The Jakarta Post
Elected politicians everywhere always keep their finger on the pulse and are usually good at capitalizing on issues to gain popularity among voters.
When protests erupted over police brutality in the United States, some local councilors came out with a proposal to defund the police, while members of Congress introduced bills to reform policing in the country. In Taiwan, where members of the population have become increasingly progressive in the past decade, parliamentarians decided to legalize same-sex unions in 2019, making it the first country in Asia to do so.
In these cases, politicians do pose and act as the servant, although their primary goal is to be the master.
The current members the House of Representatives look like a different breed of politicians. We can't certainly expect these lawmakers to be progressives who work to channel the hopes and dreams of their constituents, but there were moments in the past when, due to either political expediency or commitment to good governance, politicians were able to pass landmark legislation, including the Corruption Law, Regional Autonomy Law and Presidential Election Law, which calls for direct elections of Indonesian leaders.
However, with each election cycle, we get batches of lawmakers that perform progressively worse than their predecessors. Initially, lawmakers failed to meet their legislation targets, producing only two laws in one sitting session and putting off the deliberation of dozens of other bills to the next sitting session. Recently, it only got worse. Not only are lawmakers failing to fulfill their legislative targets, they now don't even have their priorities set.
While the country is in no immediate danger of having its ideology replaced by communism or Islamism, the House has insisted that the Pancasila ideology guidelines bill should be on the top of National Legislation Program (Prolegnas) priority list, expecting that it will be passed by October this year. No one in society asked for this bill and there has been no extensive debate as to whether the country even needs a new regulation on the state ideology.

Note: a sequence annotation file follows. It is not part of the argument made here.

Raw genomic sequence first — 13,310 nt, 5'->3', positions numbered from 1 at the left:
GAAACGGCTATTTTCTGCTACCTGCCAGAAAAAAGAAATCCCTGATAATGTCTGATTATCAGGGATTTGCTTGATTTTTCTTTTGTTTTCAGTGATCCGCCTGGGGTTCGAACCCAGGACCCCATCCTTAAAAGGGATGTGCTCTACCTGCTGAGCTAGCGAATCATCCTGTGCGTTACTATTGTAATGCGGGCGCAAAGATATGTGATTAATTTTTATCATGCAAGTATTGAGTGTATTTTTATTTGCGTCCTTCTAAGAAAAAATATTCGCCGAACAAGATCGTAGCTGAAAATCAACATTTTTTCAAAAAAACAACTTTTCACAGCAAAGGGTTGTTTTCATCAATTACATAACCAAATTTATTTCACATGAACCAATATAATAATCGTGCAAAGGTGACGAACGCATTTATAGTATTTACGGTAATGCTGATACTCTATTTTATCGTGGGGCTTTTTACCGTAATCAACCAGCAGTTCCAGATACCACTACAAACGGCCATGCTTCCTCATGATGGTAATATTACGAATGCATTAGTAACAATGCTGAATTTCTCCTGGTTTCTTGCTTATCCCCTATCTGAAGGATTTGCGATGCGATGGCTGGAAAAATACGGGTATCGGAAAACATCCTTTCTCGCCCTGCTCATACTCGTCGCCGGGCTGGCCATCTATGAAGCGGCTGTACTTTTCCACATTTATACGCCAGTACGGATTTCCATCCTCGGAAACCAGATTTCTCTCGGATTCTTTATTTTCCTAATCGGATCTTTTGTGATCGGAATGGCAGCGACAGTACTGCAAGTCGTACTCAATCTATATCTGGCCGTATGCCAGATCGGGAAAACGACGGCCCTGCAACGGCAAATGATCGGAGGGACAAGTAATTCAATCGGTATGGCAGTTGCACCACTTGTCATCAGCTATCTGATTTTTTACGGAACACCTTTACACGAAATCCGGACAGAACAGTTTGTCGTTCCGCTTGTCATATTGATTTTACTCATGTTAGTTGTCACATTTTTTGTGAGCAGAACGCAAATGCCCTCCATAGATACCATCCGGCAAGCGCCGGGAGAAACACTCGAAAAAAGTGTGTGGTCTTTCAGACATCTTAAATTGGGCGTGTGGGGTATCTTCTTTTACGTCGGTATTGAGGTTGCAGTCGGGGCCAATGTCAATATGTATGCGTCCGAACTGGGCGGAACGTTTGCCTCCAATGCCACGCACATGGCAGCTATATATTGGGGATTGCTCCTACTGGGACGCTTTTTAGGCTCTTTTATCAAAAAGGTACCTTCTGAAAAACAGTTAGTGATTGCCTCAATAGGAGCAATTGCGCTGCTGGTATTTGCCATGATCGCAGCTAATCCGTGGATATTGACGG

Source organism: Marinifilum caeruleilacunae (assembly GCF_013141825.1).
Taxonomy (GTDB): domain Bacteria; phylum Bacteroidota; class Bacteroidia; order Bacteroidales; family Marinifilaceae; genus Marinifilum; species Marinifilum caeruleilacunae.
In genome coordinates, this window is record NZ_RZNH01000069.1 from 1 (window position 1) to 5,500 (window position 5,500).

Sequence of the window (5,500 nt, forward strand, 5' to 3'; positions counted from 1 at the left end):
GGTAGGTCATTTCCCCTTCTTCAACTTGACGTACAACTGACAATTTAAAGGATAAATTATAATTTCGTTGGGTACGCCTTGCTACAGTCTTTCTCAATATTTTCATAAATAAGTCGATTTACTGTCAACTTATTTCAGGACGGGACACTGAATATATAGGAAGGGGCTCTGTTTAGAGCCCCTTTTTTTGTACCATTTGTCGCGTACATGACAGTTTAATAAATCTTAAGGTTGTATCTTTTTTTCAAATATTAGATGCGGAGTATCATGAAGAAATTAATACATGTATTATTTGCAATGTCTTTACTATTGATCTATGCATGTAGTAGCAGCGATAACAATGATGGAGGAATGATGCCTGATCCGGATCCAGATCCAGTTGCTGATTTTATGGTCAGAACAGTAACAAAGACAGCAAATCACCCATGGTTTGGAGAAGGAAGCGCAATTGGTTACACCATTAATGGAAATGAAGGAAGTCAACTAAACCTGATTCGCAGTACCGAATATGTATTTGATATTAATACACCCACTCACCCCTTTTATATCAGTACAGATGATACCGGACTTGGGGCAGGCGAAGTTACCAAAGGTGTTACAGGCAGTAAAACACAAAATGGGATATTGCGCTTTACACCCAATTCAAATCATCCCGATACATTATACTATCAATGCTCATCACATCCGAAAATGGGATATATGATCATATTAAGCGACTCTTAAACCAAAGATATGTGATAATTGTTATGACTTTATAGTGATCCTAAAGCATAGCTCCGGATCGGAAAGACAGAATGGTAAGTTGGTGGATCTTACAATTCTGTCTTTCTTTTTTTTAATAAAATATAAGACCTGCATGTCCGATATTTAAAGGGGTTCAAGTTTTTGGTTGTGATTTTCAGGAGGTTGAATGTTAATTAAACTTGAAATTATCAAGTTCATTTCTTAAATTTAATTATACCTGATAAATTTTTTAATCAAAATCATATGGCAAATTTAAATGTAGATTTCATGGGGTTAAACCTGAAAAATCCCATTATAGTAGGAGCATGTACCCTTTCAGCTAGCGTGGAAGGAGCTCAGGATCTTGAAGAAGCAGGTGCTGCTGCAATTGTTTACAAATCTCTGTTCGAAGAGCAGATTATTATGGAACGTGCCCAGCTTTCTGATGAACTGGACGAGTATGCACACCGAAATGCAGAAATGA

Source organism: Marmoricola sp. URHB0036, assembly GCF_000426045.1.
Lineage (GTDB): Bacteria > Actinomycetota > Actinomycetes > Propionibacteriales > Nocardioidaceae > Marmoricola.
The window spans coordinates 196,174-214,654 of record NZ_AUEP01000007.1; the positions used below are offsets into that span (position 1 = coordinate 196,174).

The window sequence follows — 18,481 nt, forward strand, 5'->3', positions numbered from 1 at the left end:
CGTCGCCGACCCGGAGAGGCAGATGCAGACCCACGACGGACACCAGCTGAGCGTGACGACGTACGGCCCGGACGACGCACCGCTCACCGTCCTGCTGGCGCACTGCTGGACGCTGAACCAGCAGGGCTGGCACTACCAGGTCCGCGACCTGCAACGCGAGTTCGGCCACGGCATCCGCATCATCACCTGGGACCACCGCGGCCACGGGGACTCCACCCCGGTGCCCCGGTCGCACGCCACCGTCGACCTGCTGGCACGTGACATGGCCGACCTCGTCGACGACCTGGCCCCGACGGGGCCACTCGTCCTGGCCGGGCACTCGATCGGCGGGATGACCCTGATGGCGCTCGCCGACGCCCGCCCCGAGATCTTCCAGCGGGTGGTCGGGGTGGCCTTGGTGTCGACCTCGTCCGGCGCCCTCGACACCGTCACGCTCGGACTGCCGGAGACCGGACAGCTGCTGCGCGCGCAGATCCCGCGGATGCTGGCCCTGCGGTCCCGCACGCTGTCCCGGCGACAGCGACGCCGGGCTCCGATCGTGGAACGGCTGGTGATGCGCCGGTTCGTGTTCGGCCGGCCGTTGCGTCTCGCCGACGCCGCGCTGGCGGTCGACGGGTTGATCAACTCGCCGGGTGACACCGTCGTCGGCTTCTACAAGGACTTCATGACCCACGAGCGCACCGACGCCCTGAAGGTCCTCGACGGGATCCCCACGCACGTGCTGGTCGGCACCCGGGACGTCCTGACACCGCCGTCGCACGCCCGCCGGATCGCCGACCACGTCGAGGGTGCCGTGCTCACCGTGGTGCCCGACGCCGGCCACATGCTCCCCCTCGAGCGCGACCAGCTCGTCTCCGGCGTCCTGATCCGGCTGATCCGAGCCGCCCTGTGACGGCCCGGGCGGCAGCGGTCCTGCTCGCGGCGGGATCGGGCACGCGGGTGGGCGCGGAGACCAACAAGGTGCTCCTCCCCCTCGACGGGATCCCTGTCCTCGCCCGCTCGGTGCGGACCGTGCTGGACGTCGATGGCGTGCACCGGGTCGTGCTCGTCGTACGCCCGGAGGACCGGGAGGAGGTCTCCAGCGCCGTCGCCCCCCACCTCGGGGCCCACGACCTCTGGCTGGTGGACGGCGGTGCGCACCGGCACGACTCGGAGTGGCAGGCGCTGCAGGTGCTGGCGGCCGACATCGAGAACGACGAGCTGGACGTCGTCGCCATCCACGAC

Other bills on the list that no one wants are the judge tenure bill, prosecutor bill and national development planning system bill, which was added at the last minute at the expense of more crucial regulation like the sexual violence bill and revisions to the Monopoly and Business Competition Law and Forestry Law.
The biggest letdown of course is the withdrawal of the sexual violence bill, which has repeatedly failed to pass since 2016. There has been strong opposition from Islamic-oriented parties such as the National Awakening Party (PKB) and the Prosperous Justice Party (PKS), which have made unfounded claims that the bill legalizes adultery and nontraditional sexual orientation while turning a blind eye to the lack of protection for women and children.
By dropping the revision to Forestry Law, the House has missed the chance to prevent more forest fires and respect the rights of indigenous peoples.
Unless the House gets its priorities straight, its credibility is in danger.